After his public comments about the editing of "The Tree of Life," we're still unsure if Sean Penn will appear at any future SAG screening or, now, Academy member screenings of the critic's favorite, but his other film from the 2011 Cannes Film Festival has finally found a home. HitFix can confirm The Weinstein Company has picked up U.S. distribution for Paolo Sorrentino's "This Must Be The Place."
The Academy of Motion Picture Arts and Sciences released the official rules for "promotion of films eligible for the 84th Academy Awards" (i.e., Oscar campaigning) today and there were some interesting changes.
It was expected the Academy would crack down on some of the events that skewer the line between Oscar promotion and, say, home video or theatrical release promotion (such as Sony Picture's "The Social Network" home video event last year), but that didn't happen. Instead, the Academy set some clarifications and opened filmmaker access to some screenings for nominated pictures in a big, big way.
As noted in the AMPAS release, "Prior to the nominations announcement (January 24, 2012), there are no restrictions on screening events to which Academy members may be invited. These events may include the live participation of individuals involved with the film (Q&A panel discussions, etc.) as well as receptions with food and beverage. After the nominations have been announced, Academy members may continue be invited to screenings that have filmmaker participation elements but receptions are not permitted. While there is no restriction on the total number of screenings of a particular movie, no one individual from the film can participate in more than two panel discussions. Previously, Academy members could not be invited to any screening event that included live participation of the filmmaker(s) or a reception either before or after the nominations had been announced."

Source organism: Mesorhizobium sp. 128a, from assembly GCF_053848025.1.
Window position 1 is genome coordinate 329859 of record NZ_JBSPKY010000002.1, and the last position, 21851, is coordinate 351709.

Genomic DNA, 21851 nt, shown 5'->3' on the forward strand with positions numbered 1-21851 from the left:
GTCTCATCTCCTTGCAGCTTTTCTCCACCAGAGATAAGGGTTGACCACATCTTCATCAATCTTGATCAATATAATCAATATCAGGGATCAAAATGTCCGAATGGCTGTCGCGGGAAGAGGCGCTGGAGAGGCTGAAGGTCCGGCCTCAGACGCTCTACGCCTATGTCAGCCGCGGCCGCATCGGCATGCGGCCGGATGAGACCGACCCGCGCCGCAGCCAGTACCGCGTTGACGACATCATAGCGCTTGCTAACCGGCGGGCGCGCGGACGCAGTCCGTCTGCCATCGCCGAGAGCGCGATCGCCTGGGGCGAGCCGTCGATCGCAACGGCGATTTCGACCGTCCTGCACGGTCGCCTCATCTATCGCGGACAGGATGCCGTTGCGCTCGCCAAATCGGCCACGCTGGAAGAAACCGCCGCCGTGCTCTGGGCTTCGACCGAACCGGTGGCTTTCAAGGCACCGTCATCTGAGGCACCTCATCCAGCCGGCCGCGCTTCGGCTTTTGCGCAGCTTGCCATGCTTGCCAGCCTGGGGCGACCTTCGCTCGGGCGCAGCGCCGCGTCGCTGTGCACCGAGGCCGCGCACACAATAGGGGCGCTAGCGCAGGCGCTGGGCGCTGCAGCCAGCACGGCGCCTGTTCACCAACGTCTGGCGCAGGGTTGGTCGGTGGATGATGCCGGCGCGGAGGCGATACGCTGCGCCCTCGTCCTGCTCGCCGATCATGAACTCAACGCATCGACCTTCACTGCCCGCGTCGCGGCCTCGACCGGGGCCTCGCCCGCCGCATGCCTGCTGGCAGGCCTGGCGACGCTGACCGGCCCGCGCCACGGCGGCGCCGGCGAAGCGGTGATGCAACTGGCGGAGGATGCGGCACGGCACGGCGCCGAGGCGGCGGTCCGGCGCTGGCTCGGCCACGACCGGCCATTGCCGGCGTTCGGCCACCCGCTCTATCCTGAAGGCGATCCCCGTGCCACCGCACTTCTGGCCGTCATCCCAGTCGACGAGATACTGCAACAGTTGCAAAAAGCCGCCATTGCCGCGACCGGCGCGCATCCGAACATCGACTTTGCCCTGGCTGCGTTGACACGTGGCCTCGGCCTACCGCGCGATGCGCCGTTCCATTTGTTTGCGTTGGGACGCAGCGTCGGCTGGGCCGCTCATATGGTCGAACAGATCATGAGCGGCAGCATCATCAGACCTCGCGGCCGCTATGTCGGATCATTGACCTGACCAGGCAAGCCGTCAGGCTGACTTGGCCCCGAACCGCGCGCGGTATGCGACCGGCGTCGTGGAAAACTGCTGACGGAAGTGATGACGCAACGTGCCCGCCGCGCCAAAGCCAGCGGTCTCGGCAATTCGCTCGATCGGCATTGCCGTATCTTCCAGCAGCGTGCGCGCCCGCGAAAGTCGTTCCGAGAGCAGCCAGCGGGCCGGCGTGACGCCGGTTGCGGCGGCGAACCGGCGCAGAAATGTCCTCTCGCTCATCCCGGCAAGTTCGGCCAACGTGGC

The fact that studios can now hold their own screening events not under the guise of guild screenings or by third parties is pretty substantial. They can clearly go after just Academy voters if they want and, moreover, can drop having to participate in third party screening series such as the Variety or Envelope staples (ouch). Chances are they won't, but those series are certainly no longer mandatory to try and get at voters. Additionally, the "no restrictions" part of the screening events is quite extraordinary. Does that mean DreamWorks can hold an Academy screening of "War Horse" at the Walt Disney Concert Hall? Can The Weinstein Company have an Academy screening of "The Iron Lady" at the United Nations in New York? Could a studio buyout the Landmark or the Arclight for a week before nominations for non-stop Q&A's and screenings for their potential films? According the new rules, yes, yes they can...if the studios want to spend that money.
Oh, me. Oh, my.